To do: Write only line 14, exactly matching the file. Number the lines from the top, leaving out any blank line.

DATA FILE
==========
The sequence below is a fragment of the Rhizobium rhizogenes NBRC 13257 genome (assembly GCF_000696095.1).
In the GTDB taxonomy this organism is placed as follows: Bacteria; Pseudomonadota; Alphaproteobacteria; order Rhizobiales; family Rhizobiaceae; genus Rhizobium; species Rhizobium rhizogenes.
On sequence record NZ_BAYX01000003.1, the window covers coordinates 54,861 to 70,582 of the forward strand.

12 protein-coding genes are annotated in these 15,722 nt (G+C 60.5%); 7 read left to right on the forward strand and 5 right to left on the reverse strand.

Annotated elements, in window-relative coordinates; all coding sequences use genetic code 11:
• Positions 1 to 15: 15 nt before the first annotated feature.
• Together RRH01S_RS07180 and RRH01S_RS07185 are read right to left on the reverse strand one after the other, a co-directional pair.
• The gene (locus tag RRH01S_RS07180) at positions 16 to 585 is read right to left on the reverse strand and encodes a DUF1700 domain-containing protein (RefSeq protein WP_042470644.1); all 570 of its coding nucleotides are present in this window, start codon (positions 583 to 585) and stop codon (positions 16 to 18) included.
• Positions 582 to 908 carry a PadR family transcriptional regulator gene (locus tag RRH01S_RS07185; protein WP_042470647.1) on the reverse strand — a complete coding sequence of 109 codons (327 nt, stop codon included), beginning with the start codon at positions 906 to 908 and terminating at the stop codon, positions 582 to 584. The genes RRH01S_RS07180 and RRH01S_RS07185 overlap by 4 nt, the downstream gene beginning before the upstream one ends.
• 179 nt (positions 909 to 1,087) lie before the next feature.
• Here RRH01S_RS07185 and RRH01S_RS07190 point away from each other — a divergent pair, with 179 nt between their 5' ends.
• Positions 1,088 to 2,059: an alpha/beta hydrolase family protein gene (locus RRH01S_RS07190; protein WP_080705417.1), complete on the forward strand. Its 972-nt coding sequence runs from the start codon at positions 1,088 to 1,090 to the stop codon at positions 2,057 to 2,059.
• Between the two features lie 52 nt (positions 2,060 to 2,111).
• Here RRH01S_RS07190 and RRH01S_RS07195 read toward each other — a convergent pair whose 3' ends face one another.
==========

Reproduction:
• Here RRH01S_RS07190 and RRH01S_RS07195 read toward each other — a convergent pair whose 3' ends face one another.